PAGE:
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The Extraordinary Emma Hamilton

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The Extraordinary Emma Hamilton

Few 18th century women other than royalty have managed to capture the public imagination quite like Emma Hamilton. Hers is a true rags-to-riches-to-rags story made popular through the media of her time and revived every so often through books about Horatio Nelson and, more recently, serious biographic studies of her own person. There have also been films, the most notable of which was Alexander Korda’s That Hamilton Woman (1941) starring our own Vivien Leigh.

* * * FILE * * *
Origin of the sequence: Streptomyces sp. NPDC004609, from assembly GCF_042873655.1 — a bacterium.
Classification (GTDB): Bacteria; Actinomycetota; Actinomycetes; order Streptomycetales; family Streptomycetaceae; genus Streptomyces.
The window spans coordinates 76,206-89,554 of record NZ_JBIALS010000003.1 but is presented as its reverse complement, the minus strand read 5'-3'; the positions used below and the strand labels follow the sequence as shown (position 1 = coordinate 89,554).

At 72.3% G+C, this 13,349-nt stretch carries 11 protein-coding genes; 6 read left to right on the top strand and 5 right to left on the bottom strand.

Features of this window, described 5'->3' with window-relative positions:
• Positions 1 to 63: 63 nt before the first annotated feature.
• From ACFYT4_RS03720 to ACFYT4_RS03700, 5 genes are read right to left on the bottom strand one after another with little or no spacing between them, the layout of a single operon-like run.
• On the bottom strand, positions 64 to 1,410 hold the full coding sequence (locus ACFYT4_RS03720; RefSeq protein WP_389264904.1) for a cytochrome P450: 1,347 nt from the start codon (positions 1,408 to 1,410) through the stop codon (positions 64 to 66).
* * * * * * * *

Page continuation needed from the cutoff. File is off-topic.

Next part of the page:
Emy Lyon (also called Emily, Amy, and later Emma Hart before she became Emma Hamilton) was born into poverty in Cheshire on April 26, 1765. Little is known about her life as a child, but we do know that socioeconomic prospects for females of Emma’s station were very slim. In order to improve those prospects, Emma and her mother moved to London in 1778. They settled in Covent Garden, a central hub of art and theatre – but also an area of paupers and prostitutes. Emma found employment as a domestic servant first for physician Richard Budd and then for the household of composer Thomas Linley. It was during her time with the Linleys that Emma likely first developed skills as a performer of the “attitudes” that would make her famous.

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